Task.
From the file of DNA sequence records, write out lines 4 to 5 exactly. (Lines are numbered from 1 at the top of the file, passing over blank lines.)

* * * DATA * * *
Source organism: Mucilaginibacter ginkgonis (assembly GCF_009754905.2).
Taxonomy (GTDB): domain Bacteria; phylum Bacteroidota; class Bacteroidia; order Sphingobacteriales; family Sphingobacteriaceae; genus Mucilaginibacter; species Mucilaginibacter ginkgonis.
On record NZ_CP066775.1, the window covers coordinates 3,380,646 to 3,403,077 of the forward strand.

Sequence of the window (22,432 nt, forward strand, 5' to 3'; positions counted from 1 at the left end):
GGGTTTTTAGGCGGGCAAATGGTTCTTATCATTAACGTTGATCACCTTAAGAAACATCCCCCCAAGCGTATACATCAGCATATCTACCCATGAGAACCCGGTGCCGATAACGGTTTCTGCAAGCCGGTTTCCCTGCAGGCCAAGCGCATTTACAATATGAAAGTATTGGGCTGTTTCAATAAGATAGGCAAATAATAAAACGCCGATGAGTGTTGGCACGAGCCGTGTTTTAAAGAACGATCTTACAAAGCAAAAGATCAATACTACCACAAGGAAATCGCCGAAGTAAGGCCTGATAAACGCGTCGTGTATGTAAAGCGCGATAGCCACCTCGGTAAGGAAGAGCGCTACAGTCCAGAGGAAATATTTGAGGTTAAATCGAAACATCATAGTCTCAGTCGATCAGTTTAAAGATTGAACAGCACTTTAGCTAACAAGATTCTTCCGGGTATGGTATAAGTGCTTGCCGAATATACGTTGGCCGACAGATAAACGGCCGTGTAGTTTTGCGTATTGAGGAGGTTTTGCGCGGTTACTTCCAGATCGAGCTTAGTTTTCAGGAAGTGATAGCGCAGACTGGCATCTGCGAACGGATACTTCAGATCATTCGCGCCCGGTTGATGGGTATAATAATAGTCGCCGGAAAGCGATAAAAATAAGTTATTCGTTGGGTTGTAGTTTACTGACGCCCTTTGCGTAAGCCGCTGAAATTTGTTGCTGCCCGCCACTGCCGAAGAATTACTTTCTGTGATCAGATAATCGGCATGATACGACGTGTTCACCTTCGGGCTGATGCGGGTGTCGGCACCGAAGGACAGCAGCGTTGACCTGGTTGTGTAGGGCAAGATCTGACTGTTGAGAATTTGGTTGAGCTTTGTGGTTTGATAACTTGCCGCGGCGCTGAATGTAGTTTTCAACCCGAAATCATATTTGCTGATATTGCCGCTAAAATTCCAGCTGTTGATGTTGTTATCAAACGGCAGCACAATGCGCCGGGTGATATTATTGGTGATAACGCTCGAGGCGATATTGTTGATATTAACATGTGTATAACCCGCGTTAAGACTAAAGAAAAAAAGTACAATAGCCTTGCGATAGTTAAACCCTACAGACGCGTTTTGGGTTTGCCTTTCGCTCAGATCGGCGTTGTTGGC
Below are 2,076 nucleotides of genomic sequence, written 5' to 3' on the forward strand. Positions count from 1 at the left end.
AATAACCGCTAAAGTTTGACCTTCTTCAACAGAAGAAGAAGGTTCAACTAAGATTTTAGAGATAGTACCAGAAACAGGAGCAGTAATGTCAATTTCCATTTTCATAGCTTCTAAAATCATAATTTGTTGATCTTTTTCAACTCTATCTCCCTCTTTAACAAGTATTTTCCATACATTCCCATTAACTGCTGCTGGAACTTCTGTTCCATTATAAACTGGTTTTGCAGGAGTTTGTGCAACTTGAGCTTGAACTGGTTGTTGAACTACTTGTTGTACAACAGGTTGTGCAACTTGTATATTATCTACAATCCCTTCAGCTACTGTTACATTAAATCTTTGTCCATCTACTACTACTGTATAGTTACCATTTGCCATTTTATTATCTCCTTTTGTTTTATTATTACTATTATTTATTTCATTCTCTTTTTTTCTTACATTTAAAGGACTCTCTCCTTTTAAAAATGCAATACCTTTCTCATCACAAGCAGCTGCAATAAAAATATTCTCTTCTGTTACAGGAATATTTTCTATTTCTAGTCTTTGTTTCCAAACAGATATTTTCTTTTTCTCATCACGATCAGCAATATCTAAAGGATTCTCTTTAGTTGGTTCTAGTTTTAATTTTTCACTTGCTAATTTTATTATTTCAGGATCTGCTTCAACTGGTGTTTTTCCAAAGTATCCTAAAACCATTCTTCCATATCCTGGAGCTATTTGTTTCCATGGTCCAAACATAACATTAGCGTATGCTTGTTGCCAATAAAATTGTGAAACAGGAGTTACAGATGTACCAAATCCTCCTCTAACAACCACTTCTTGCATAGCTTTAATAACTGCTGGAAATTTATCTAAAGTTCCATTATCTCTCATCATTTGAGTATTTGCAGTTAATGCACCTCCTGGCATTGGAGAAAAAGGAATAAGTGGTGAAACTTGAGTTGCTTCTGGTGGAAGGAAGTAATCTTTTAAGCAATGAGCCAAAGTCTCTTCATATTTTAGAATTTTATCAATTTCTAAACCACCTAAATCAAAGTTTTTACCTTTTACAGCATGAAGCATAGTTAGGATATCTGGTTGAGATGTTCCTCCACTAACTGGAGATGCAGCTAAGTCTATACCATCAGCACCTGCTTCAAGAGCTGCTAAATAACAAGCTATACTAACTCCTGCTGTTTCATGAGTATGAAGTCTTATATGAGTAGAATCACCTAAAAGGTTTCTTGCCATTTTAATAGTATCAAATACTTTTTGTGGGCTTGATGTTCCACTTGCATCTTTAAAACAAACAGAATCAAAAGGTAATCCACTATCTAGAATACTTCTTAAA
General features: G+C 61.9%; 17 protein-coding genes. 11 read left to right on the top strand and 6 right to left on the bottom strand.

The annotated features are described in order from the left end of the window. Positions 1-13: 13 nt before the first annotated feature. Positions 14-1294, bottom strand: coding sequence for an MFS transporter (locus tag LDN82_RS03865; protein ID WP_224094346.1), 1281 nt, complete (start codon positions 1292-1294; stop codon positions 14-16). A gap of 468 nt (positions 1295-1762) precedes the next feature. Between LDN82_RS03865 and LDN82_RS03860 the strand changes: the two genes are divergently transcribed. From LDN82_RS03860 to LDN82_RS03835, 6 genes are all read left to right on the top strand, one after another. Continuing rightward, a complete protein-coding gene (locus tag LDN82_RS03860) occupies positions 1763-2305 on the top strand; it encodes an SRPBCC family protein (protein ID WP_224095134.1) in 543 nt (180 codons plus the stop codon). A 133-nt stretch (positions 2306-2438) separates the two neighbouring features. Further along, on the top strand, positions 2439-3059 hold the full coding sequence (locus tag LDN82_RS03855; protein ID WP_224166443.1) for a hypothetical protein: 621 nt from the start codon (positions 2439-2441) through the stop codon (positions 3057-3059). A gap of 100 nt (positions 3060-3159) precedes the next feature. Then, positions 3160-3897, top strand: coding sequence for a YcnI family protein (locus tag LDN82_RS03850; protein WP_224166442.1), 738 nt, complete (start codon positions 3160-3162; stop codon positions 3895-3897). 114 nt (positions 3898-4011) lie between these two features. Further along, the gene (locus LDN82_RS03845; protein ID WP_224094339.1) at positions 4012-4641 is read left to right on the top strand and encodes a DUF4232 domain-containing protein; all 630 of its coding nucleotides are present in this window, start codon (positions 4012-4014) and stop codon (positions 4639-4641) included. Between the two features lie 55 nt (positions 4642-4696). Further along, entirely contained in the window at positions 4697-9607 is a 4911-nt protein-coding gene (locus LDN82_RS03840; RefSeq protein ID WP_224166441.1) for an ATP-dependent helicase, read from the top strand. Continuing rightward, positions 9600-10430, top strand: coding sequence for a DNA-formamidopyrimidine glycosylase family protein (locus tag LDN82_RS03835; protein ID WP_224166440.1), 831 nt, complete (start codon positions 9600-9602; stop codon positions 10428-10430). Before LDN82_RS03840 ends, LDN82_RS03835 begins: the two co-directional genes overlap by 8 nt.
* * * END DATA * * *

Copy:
Sequence of the window (22,432 nt, forward strand, 5' to 3'; positions counted from 1 at the left end):
GGGTTTTTAGGCGGGCAAATGGTTCTTATCATTAACGTTGATCACCTTAAGAAACATCCCCCCAAGCGTATACATCAGCATATCTACCCATGAGAACCCGGTGCCGATAACGGTTTCTGCAAGCCGGTTTCCCTGCAGGCCAAGCGCATTTACAATATGAAAGTATTGGGCTGTTTCAATAAGATAGGCAAATAATAAAACGCCGATGAGTGTTGGCACGAGCCGTGTTTTAAAGAACGATCTTACAAAGCAAAAGATCAATACTACCACAAGGAAATCGCCGAAGTAAGGCCTGATAAACGCGTCGTGTATGTAAAGCGCGATAGCCACCTCGGTAAGGAAGAGCGCTACAGTCCAGAGGAAATATTTGAGGTTAAATCGAAACATCATAGTCTCAGTCGATCAGTTTAAAGATTGAACAGCACTTTAGCTAACAAGATTCTTCCGGGTATGGTATAAGTGCTTGCCGAATATACGTTGGCCGACAGATAAACGGCCGTGTAGTTTTGCGTATTGAGGAGGTTTTGCGCGGTTACTTCCAGATCGAGCTTAGTTTTCAGGAAGTGATAGCGCAGACTGGCATCTGCGAACGGATACTTCAGATCATTCGCGCCCGGTTGATGGGTATAATAATAGTCGCCGGAAAGCGATAAAAATAAGTTATTCGTTGGGTTGTAGTTTACTGACGCCCTTTGCGTAAGCCGCTGAAATTTGTTGCTGCCCGCCACTGCCGAAGAATTACTTTCTGTGATCAGATAATCGGCATGATACGACGTGTTCACCTTCGGGCTGATGCGGGTGTCGGCACCGAAGGACAGCAGCGTTGACCTGGTTGTGTAGGGCAAGATCTGACTGTTGAGAATTTGGTTGAGCTTTGTGGTTTGATAACTTGCCGCGGCGCTGAATGTAGTTTTCAACCCGAAATCATATTTGCTGATATTGCCGCTAAAATTCCAGCTGTTGATGTTGTTATCAAACGGCAGCACAATGCGCCGGGTGATATTATTGGTGATAACGCTCGAGGCGATATTGTTGATATTAACATGTGTATAACCCGCGTTAAGACTAAAGAAAAAAAGTACAATAGCCTTGCGATAGTTAAACCCTACAGACGCGTTTTGGGTTTGCCTTTCGCTCAGATCGGCGTTGTTGGC